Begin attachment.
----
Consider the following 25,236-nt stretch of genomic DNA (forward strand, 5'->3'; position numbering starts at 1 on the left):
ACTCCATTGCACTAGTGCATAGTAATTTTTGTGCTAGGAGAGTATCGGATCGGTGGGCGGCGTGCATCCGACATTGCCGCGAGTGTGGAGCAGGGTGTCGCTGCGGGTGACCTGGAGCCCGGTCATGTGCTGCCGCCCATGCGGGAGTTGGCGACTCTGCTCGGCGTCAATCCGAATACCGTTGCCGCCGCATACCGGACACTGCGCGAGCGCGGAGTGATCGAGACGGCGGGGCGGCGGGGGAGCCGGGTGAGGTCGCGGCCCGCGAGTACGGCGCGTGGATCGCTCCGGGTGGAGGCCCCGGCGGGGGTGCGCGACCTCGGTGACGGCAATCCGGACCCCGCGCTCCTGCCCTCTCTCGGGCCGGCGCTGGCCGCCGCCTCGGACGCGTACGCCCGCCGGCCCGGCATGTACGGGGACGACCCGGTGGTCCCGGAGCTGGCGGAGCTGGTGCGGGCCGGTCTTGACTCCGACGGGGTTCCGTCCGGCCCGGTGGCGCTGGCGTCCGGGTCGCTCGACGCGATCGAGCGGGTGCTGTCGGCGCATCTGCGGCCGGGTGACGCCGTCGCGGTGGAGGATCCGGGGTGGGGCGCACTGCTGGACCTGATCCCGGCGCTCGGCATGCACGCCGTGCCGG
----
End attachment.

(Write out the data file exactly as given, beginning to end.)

Consider the following 25,236-nt stretch of genomic DNA (forward strand, 5'->3'; position numbering starts at 1 on the left):
ACTCCATTGCACTAGTGCATAGTAATTTTTGTGCTAGGAGAGTATCGGATCGGTGGGCGGCGTGCATCCGACATTGCCGCGAGTGTGGAGCAGGGTGTCGCTGCGGGTGACCTGGAGCCCGGTCATGTGCTGCCGCCCATGCGGGAGTTGGCGACTCTGCTCGGCGTCAATCCGAATACCGTTGCCGCCGCATACCGGACACTGCGCGAGCGCGGAGTGATCGAGACGGCGGGGCGGCGGGGGAGCCGGGTGAGGTCGCGGCCCGCGAGTACGGCGCGTGGATCGCTCCGGGTGGAGGCCCCGGCGGGGGTGCGCGACCTCGGTGACGGCAATCCGGACCCCGCGCTCCTGCCCTCTCTCGGGCCGGCGCTGGCCGCCGCCTCGGACGCGTACGCCCGCCGGCCCGGCATGTACGGGGACGACCCGGTGGTCCCGGAGCTGGCGGAGCTGGTGCGGGCCGGTCTTGACTCCGACGGGGTTCCGTCCGGCCCGGTGGCGCTGGCGTCCGGGTCGCTCGACGCGATCGAGCGGGTGCTGTCGGCGCATCTGCGGCCGGGTGACGCCGTCGCGGTGGAGGATCCGGGGTGGGGCGCACTGCTGGACCTGATCCCGGCGCTCGGCATGCACGCCGTGCCGG